That Cuban Leninism continued decades beyond any justification, even on its own terms, is without question. That this resulted from the political structure it imposed, which facilitated Castro’s arrogance and intransigence is not contested. Nor are the particular crimes of a certain left puritan machismo: the persecution of homosexuals and prostitutes, in the early years. But equally absurd are the comparisons, in which Cuba is slated for not being Massachusetts or Denmark. Try comparing Cuba and Haiti. Or the Dominican Republic. Or anywhere where capricious death and misery without cease stalks life.

So Fidel lived long enough for the judgement passed on his life to be one that excluded all that had served as the context of his acts. To argue against the current celebration of global capitalism and wealth creation is hard enough, but it is nearly impossible to remind people that there was a period, from 1949 into the 1970s, when millions worked to create a way in which humanity could rise itself up, without turning the world into a giant knock-off handbag factory/call centre.

Memory of that time will come again, and soon, because the liberal capitalism that announced its triumph less than 20 years ago is now in crisis. The initial beneficiaries in the West have been the right — and note how willing the champions of small government, sound budgeting, etc, are to sign up with the incoming Donald Trump administration whose Breitbart faction proposes a $1 trillion state infrastructure spending program, funded by borrowing. Much of it will be a rort, but its announcement marks the death of the legitimacy of liberal capitalism.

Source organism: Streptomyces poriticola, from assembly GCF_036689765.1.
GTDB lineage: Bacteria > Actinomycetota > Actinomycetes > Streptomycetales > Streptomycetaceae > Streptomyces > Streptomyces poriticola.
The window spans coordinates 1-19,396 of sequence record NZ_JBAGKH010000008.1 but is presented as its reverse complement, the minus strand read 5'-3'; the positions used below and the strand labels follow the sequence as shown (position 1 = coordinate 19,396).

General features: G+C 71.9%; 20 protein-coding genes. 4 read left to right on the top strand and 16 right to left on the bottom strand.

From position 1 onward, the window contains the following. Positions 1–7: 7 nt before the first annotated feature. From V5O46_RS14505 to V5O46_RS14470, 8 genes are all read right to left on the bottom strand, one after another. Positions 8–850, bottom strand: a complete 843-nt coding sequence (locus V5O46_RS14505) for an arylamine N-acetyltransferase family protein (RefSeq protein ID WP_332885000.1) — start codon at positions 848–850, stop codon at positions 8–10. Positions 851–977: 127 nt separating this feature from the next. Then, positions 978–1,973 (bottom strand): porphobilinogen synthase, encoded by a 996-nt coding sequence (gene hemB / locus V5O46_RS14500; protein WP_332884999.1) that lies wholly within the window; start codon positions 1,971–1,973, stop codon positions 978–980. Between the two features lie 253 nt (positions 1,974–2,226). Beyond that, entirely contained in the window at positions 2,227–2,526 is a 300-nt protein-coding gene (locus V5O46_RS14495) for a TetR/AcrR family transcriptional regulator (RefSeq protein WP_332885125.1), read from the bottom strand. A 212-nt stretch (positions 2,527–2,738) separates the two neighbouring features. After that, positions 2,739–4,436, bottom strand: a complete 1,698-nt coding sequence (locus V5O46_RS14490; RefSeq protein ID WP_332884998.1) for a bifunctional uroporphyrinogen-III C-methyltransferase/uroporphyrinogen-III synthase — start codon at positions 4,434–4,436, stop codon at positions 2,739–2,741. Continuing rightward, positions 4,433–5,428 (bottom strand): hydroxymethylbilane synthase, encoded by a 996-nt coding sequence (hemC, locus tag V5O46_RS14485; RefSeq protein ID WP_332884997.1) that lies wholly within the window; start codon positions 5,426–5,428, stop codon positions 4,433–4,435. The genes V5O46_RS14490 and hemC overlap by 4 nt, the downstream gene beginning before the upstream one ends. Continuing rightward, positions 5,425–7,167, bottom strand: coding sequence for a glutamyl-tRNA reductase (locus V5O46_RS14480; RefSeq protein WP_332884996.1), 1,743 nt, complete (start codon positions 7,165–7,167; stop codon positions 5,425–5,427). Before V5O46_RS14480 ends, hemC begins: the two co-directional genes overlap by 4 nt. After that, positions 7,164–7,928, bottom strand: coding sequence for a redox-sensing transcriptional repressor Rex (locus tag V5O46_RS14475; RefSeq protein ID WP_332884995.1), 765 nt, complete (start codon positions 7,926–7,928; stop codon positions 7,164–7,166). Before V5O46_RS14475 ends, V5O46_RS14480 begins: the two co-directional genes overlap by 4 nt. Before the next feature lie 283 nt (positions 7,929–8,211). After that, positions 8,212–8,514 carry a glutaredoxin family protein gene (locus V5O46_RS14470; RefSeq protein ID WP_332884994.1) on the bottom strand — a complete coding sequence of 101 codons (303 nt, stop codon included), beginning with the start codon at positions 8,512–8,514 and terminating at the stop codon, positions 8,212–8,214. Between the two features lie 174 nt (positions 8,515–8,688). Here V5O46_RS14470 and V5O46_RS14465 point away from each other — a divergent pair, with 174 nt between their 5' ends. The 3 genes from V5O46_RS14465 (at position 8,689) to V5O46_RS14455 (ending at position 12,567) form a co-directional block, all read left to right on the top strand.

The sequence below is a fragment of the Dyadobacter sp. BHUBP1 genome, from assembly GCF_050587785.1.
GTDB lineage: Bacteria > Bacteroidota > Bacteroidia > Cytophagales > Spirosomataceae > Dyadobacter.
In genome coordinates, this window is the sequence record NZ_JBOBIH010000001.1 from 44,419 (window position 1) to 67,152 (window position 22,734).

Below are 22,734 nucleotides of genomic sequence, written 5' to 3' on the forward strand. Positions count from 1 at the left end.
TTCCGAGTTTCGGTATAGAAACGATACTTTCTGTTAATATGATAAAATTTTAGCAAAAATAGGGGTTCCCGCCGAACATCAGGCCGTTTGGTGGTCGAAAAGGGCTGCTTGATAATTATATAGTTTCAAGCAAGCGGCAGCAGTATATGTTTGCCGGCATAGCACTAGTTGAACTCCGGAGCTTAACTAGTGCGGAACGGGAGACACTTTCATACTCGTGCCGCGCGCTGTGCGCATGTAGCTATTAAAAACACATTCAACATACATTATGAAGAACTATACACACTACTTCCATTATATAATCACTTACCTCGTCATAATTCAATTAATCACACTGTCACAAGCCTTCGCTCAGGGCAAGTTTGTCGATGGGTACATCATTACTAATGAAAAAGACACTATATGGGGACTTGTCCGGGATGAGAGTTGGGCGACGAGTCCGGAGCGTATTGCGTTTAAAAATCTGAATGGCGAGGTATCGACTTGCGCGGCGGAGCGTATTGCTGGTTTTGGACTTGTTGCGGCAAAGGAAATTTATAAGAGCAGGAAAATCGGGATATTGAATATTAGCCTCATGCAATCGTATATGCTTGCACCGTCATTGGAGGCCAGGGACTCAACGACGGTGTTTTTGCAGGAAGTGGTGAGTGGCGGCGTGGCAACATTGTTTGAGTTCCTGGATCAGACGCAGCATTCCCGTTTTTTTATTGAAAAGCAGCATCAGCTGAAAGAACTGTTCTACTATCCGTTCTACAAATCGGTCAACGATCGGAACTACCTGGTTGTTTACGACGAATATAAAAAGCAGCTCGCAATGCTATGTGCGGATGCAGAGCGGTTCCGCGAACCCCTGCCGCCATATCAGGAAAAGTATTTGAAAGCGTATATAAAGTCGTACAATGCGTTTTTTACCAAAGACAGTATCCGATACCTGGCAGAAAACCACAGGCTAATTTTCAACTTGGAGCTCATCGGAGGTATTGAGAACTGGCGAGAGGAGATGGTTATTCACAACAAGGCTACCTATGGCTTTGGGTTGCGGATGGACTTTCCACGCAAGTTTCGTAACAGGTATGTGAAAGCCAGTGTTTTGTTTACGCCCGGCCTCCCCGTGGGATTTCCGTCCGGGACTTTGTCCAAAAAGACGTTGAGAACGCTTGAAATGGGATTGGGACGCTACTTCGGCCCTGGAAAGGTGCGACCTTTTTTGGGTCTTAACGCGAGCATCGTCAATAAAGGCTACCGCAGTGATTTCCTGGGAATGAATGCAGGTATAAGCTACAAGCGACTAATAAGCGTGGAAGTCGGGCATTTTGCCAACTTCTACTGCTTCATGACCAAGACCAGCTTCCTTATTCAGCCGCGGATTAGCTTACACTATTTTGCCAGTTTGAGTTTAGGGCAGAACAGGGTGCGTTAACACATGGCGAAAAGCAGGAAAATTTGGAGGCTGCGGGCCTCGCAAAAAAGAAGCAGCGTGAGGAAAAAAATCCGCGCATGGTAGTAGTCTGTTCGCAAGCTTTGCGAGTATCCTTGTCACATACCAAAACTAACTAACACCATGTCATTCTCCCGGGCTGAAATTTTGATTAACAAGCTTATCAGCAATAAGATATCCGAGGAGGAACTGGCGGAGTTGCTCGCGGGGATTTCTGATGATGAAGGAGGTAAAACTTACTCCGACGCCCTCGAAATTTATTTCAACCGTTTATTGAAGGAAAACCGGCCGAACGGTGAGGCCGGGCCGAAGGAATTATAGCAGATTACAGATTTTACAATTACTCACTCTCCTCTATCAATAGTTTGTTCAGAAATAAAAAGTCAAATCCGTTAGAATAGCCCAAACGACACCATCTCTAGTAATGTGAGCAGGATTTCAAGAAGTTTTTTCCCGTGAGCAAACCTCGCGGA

But those are desperate measures against a global process that is setting the system against the people. It’s a measure of the times that much of the criticism of Castro’s regime at the moment centres on its persecution of homosexuals in the ’60s and beyond — a ghastly episode, and for which Castro later apologised. This was ignored for too long by a left focused on the economic and geopolitical question. Now the latter have been relatively forgotten. They will return, I think, as the deep problems of global capitalism spread — permanent low growth, falling wage power, decaying social mobility, increasing public squalor. Sooner rather than later, the excluded will be so numerous, so under the thumb, so lacking in prospect, that interest in organised and militant political movement — one unified by notions of universality rather than divided by the media class brand-builders of the new identity politics — will reoccur. Will it look like Castro-ism? Of course not. State socialism has been dead as a strategy for 40 years. The right is celebrating the victory of one track-suited old dude in Havana, whose revolution was won a half-century ago. Some victory. Capitalism triumphant? Let’s wait and si.

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Peter Fray
Peter Fray